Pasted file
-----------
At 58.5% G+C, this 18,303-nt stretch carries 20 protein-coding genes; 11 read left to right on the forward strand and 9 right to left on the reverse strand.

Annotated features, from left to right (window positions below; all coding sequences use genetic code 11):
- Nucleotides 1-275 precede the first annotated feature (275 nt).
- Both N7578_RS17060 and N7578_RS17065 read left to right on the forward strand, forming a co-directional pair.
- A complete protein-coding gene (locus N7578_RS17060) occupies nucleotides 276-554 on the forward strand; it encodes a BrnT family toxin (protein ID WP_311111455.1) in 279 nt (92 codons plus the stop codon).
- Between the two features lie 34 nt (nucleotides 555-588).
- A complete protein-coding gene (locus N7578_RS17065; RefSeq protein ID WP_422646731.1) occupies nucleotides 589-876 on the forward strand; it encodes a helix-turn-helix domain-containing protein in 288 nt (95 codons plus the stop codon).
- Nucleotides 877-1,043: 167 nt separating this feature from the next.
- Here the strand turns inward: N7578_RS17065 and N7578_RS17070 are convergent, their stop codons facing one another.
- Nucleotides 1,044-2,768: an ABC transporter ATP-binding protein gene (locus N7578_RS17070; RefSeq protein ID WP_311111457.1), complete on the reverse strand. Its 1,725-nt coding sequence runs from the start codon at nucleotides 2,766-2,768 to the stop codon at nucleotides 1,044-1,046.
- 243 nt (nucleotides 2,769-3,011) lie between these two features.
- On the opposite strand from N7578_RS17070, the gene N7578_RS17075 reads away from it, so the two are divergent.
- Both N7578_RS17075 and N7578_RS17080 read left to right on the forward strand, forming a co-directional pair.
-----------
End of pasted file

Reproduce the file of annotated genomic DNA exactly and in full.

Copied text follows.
At 58.5% G+C, this 18,303-nt stretch carries 20 protein-coding genes; 11 read left to right on the forward strand and 9 right to left on the reverse strand.

Annotated features, from left to right (window positions below; all coding sequences use genetic code 11):
- Nucleotides 1-275 precede the first annotated feature (275 nt).
- Both N7578_RS17060 and N7578_RS17065 read left to right on the forward strand, forming a co-directional pair.
- A complete protein-coding gene (locus N7578_RS17060) occupies nucleotides 276-554 on the forward strand; it encodes a BrnT family toxin (protein ID WP_311111455.1) in 279 nt (92 codons plus the stop codon).
- Between the two features lie 34 nt (nucleotides 555-588).
- A complete protein-coding gene (locus N7578_RS17065; RefSeq protein ID WP_422646731.1) occupies nucleotides 589-876 on the forward strand; it encodes a helix-turn-helix domain-containing protein in 288 nt (95 codons plus the stop codon).
- Nucleotides 877-1,043: 167 nt separating this feature from the next.
- Here the strand turns inward: N7578_RS17065 and N7578_RS17070 are convergent, their stop codons facing one another.
- Nucleotides 1,044-2,768: an ABC transporter ATP-binding protein gene (locus N7578_RS17070; RefSeq protein ID WP_311111457.1), complete on the reverse strand. Its 1,725-nt coding sequence runs from the start codon at nucleotides 2,766-2,768 to the stop codon at nucleotides 1,044-1,046.
- 243 nt (nucleotides 2,769-3,011) lie between these two features.
- On the opposite strand from N7578_RS17070, the gene N7578_RS17075 reads away from it, so the two are divergent.
- Both N7578_RS17075 and N7578_RS17080 read left to right on the forward strand, forming a co-directional pair.